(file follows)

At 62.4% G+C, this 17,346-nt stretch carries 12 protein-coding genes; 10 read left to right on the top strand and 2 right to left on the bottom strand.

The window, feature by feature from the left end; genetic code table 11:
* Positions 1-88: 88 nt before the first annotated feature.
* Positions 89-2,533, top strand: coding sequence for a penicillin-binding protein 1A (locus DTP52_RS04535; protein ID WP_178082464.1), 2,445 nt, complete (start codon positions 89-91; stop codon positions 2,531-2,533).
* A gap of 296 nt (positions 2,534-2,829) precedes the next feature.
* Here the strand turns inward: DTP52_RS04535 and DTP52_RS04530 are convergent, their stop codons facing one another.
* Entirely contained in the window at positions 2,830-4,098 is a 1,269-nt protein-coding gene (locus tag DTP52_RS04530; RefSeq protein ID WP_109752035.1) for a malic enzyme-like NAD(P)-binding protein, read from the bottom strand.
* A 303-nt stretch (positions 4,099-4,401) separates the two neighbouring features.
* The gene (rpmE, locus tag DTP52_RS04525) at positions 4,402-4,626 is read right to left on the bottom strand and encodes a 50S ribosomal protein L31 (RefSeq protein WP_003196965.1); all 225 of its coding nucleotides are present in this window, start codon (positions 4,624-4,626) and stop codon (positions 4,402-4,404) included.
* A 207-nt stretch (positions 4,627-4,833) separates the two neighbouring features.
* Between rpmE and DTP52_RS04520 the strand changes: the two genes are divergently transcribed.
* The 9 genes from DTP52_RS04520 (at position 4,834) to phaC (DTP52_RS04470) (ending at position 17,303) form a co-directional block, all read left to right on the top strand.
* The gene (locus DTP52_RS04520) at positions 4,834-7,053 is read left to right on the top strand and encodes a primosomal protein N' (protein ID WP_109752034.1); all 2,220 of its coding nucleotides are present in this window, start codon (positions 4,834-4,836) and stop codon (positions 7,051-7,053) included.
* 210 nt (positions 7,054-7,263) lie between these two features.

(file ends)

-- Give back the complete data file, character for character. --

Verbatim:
At 62.4% G+C, this 17,346-nt stretch carries 12 protein-coding genes; 10 read left to right on the top strand and 2 right to left on the bottom strand.

The window, feature by feature from the left end; genetic code table 11:
* Positions 1-88: 88 nt before the first annotated feature.
* Positions 89-2,533, top strand: coding sequence for a penicillin-binding protein 1A (locus DTP52_RS04535; protein ID WP_178082464.1), 2,445 nt, complete (start codon positions 89-91; stop codon positions 2,531-2,533).
* A gap of 296 nt (positions 2,534-2,829) precedes the next feature.
* Here the strand turns inward: DTP52_RS04535 and DTP52_RS04530 are convergent, their stop codons facing one another.
* Entirely contained in the window at positions 2,830-4,098 is a 1,269-nt protein-coding gene (locus tag DTP52_RS04530; RefSeq protein ID WP_109752035.1) for a malic enzyme-like NAD(P)-binding protein, read from the bottom strand.
* A 303-nt stretch (positions 4,099-4,401) separates the two neighbouring features.
* The gene (rpmE, locus tag DTP52_RS04525) at positions 4,402-4,626 is read right to left on the bottom strand and encodes a 50S ribosomal protein L31 (RefSeq protein WP_003196965.1); all 225 of its coding nucleotides are present in this window, start codon (positions 4,624-4,626) and stop codon (positions 4,402-4,404) included.
* A 207-nt stretch (positions 4,627-4,833) separates the two neighbouring features.
* Between rpmE and DTP52_RS04520 the strand changes: the two genes are divergently transcribed.
* The 9 genes from DTP52_RS04520 (at position 4,834) to phaC (DTP52_RS04470) (ending at position 17,303) form a co-directional block, all read left to right on the top strand.
* The gene (locus DTP52_RS04520) at positions 4,834-7,053 is read left to right on the top strand and encodes a primosomal protein N' (protein ID WP_109752034.1); all 2,220 of its coding nucleotides are present in this window, start codon (positions 4,834-4,836) and stop codon (positions 7,051-7,053) included.
* 210 nt (positions 7,054-7,263) lie between these two features.